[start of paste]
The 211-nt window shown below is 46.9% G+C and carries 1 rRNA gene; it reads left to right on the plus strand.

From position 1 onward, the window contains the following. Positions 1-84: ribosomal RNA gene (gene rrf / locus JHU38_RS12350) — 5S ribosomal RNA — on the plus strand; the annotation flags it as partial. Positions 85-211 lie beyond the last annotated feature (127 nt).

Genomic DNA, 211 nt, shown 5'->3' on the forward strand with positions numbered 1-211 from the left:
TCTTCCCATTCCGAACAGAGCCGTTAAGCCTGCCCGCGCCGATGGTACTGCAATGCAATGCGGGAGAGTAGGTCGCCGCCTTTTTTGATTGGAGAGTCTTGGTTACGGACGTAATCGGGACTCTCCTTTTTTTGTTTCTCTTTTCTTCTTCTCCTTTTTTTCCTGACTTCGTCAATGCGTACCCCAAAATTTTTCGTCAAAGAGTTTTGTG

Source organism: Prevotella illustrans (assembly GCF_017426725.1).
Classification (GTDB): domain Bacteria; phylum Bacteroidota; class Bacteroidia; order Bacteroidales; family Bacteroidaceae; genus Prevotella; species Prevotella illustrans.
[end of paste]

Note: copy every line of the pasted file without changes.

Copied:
The 211-nt window shown below is 46.9% G+C and carries 1 rRNA gene; it reads left to right on the plus strand.

From position 1 onward, the window contains the following. Positions 1-84: ribosomal RNA gene (gene rrf / locus JHU38_RS12350) — 5S ribosomal RNA — on the plus strand; the annotation flags it as partial. Positions 85-211 lie beyond the last annotated feature (127 nt).

Genomic DNA, 211 nt, shown 5'->3' on the forward strand with positions numbered 1-211 from the left:
TCTTCCCATTCCGAACAGAGCCGTTAAGCCTGCCCGCGCCGATGGTACTGCAATGCAATGCGGGAGAGTAGGTCGCCGCCTTTTTTGATTGGAGAGTCTTGGTTACGGACGTAATCGGGACTCTCCTTTTTTTGTTTCTCTTTTCTTCTTCTCCTTTTTTTCCTGACTTCGTCAATGCGTACCCCAAAATTTTTCGTCAAAGAGTTTTGTG

Source organism: Prevotella illustrans (assembly GCF_017426725.1).
Classification (GTDB): domain Bacteria; phylum Bacteroidota; class Bacteroidia; order Bacteroidales; family Bacteroidaceae; genus Prevotella; species Prevotella illustrans.